What Is Motherboard? What Are The Types Of Motherboard And How To Choose A Motherboard: Comprehensive Information That Is Important To Know

The computer Motherboard is the central part of any computer system. It has a Processor, Memory Module, and other components. Computer memory or RAM chips are installed on this board for temporary data storage before processing. This board also contains a hard disk interface, CMOS battery for maintaining BIOS settings, USB Ports & other critical drives installation slots, etc.

The expansion cards are connected through slots provided in the Motherboard to control peripheral devices like monitors, keyboards, etc. This board plays a significant role in computing technology. It stores all computer programs, performance monitoring settings, and data, so it is essential to know about different types of Motherboard. The Motherboard is the electronic circuit board that holds many of the critical components for a computer. The features typically include CPU, memory, graphics card, sound card, and much more.

It was once said that ‘The chip-set makes the computer’ – this is no longer than you can now build your PC using just about any wanted parts together with the correct sockets on the Motherboard to plug them into. This means that there are many different types of motherboards, each made specifically to work with particular processors or improved features that solve specific problems.

Types of Motherboard

Computer motherboards are mainly classified into two main groups: AT & ATX motherboards. They are also known by other names, including Baby-AT, Small Form Factor (SFF), and Micro-ATX (MATX).

a) AT Motherboard:

The original IBM PC system unit defined the first version of the AT motherboard that was about 16 square inches or 127 square cm (8.8 square inches or 52 square cm for each expansion slot). It used a card connector, an edge connector, which plugged directly into the Motherboard. The connectors were spaced one inch apart from center to center on a 0.1-inch grid allowing expansion cards made by different manufacturers to be plugged in at right angles to each other.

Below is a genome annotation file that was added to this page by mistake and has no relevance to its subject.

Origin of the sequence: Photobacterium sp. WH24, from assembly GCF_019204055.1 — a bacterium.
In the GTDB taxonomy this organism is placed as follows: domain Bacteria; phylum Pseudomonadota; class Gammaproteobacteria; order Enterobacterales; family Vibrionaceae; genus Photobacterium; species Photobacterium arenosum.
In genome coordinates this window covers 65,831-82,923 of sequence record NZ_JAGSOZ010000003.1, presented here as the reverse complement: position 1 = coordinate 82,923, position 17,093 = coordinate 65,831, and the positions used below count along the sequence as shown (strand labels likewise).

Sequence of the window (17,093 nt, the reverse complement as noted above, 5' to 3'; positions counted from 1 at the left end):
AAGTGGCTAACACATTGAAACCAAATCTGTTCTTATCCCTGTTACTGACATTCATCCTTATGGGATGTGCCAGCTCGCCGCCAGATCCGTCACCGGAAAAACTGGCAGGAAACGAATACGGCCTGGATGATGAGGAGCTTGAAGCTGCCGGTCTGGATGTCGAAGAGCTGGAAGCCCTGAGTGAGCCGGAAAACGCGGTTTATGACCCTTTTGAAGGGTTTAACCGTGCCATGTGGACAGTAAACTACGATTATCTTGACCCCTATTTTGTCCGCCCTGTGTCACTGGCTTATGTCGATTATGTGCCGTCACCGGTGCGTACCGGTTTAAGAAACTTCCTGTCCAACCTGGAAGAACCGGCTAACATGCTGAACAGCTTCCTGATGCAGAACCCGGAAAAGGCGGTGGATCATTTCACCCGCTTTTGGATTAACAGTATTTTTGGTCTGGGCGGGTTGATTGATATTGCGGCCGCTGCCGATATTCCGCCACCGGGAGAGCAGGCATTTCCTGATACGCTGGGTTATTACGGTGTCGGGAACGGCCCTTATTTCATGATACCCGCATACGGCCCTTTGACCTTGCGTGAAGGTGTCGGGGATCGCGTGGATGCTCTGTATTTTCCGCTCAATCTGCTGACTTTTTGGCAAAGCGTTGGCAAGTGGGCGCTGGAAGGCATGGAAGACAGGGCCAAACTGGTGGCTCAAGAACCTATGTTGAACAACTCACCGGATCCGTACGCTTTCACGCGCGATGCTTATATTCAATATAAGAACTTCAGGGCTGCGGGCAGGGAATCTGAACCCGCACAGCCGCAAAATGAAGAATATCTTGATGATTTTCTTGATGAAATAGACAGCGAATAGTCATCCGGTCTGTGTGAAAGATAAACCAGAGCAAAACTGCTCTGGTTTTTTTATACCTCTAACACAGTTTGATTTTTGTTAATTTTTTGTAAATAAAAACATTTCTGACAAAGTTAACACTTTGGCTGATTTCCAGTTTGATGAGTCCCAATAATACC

It typically held 68 chips and had three memory banks for a maximum theoretical RAM size of 256 KB, although few people could afford this that time – another reason why the IBM PC was so popular.

The AT Motherboard became the industry standard for all IBM compatible PCs until 1997 when, at IBM’s direction, their new PS/2 line of computers were released with the minor Micro Channel Architecture (MCA) bus slot rather than the industry-standard ISA bus slot.

b) ATX Motherboard:

ATX motherboards are the most common form currently used today since it is more recent. The first main difference between an AT and an ATX is that its slots are spaced out further apart on a 0.8-inch grid allowing only one expansion card to be plugged into each slot, unlike earlier models that allowed two cards to occupy one place each. Also, there are no longer any parts of the Motherboard covered up by expansion cards on this model as there is also a more extensive back panel connector.

c) LPX Motherboard:

The first computers to use the LPX form factors were IBM PS/2 Model P70 and Model P75, which used a modified Micro-Channel bus slot. The ISA bus was still around, but it existed mainly to connect peripherals such as printers or network interfaces to easily be connected without having to open up the case every time you wanted to change something.

d) BTX Motherboard:

The BTX (Balanced Technology Extended) standard defines a new motherboard design with improved airflow and thermal management over current ATX boards – this makes it much more energy-efficient and helps it run cooler. However, another key difference is in its x16 PCI Express graphics slots, and these are one of the reasons this new technology has been conceived.

e) Pico BTX motherboard:

As ATI Radeon R420 was released in 2006, two revisions were made in 2007 and 2009 by Intel Corporation to refine the design. The Pico BTX (form factor specification) is an improvement over the original Balanced Technology Extended (BTX) architecture by adding additional voltage regulator modules (VRMs).

f) Mini ITX motherboard:

It’s also known as uITX or µITX form factor motherboard; it’s a motherboard more minuscule than the standard ATX size and measures 17 cm by 17 cm.

Choosing best motherboard

In this section, we are going to discuss motherboard selection. This is a vital part of the computer building process and should not be taken lightly. Many people build a new system and stick in what they had from the old machine, yet buy a “new” cheap pre-built system with few problems. If you’re going to put time and money into building a truly custom design, you should get just that: a genuinely customized PC that will last you for years. Building PCs can become very addicting if you let it! Ok, enough chit chat let’s get down to business.